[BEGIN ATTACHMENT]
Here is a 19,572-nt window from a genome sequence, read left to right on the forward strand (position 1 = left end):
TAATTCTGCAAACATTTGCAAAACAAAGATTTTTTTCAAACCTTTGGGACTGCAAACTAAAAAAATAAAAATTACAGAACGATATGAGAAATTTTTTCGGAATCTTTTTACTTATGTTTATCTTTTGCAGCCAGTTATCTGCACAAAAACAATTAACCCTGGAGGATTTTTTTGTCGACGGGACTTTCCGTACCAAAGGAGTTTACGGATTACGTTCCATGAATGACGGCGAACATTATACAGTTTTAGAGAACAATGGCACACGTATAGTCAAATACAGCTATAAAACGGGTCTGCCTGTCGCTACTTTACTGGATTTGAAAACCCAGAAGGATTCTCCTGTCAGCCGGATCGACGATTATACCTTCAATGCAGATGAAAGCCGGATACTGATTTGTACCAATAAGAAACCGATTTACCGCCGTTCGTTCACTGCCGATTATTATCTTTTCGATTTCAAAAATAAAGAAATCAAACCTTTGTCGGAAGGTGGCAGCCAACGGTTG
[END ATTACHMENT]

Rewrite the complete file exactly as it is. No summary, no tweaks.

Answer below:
Here is a 19,572-nt window from a genome sequence, read left to right on the forward strand (position 1 = left end):
TAATTCTGCAAACATTTGCAAAACAAAGATTTTTTTCAAACCTTTGGGACTGCAAACTAAAAAAATAAAAATTACAGAACGATATGAGAAATTTTTTCGGAATCTTTTTACTTATGTTTATCTTTTGCAGCCAGTTATCTGCACAAAAACAATTAACCCTGGAGGATTTTTTTGTCGACGGGACTTTCCGTACCAAAGGAGTTTACGGATTACGTTCCATGAATGACGGCGAACATTATACAGTTTTAGAGAACAATGGCACACGTATAGTCAAATACAGCTATAAAACGGGTCTGCCTGTCGCTACTTTACTGGATTTGAAAACCCAGAAGGATTCTCCTGTCAGCCGGATCGACGATTATACCTTCAATGCAGATGAAAGCCGGATACTGATTTGTACCAATAAGAAACCGATTTACCGCCGTTCGTTCACTGCCGATTATTATCTTTTCGATTTCAAAAATAAAGAAATCAAACCTTTGTCGGAAGGTGGCAGCCAACGGTTG